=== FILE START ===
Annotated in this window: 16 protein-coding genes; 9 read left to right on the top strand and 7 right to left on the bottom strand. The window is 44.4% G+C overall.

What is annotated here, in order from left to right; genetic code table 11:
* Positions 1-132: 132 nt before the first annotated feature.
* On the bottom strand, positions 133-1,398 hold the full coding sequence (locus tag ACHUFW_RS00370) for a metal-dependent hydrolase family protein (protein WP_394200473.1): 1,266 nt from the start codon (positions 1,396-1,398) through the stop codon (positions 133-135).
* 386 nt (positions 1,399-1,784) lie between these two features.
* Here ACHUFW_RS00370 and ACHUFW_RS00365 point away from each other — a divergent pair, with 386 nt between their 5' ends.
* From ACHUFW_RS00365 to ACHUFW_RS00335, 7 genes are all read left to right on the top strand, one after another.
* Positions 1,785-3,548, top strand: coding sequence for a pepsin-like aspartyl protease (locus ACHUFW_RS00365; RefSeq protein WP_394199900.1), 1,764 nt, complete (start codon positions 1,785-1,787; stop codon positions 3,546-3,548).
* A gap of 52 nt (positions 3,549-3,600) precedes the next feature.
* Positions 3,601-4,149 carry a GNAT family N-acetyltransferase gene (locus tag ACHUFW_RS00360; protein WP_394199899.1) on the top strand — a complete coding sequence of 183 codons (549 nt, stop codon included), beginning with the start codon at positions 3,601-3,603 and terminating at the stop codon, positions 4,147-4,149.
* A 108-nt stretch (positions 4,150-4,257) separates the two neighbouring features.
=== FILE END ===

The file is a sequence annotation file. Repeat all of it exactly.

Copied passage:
Annotated in this window: 16 protein-coding genes; 9 read left to right on the top strand and 7 right to left on the bottom strand. The window is 44.4% G+C overall.

What is annotated here, in order from left to right; genetic code table 11:
* Positions 1-132: 132 nt before the first annotated feature.
* On the bottom strand, positions 133-1,398 hold the full coding sequence (locus tag ACHUFW_RS00370) for a metal-dependent hydrolase family protein (protein WP_394200473.1): 1,266 nt from the start codon (positions 1,396-1,398) through the stop codon (positions 133-135).
* 386 nt (positions 1,399-1,784) lie between these two features.
* Here ACHUFW_RS00370 and ACHUFW_RS00365 point away from each other — a divergent pair, with 386 nt between their 5' ends.
* From ACHUFW_RS00365 to ACHUFW_RS00335, 7 genes are all read left to right on the top strand, one after another.
* Positions 1,785-3,548, top strand: coding sequence for a pepsin-like aspartyl protease (locus ACHUFW_RS00365; RefSeq protein WP_394199900.1), 1,764 nt, complete (start codon positions 1,785-1,787; stop codon positions 3,546-3,548).
* A gap of 52 nt (positions 3,549-3,600) precedes the next feature.
* Positions 3,601-4,149 carry a GNAT family N-acetyltransferase gene (locus tag ACHUFW_RS00360; protein WP_394199899.1) on the top strand — a complete coding sequence of 183 codons (549 nt, stop codon included), beginning with the start codon at positions 3,601-3,603 and terminating at the stop codon, positions 4,147-4,149.
* A 108-nt stretch (positions 4,150-4,257) separates the two neighbouring features.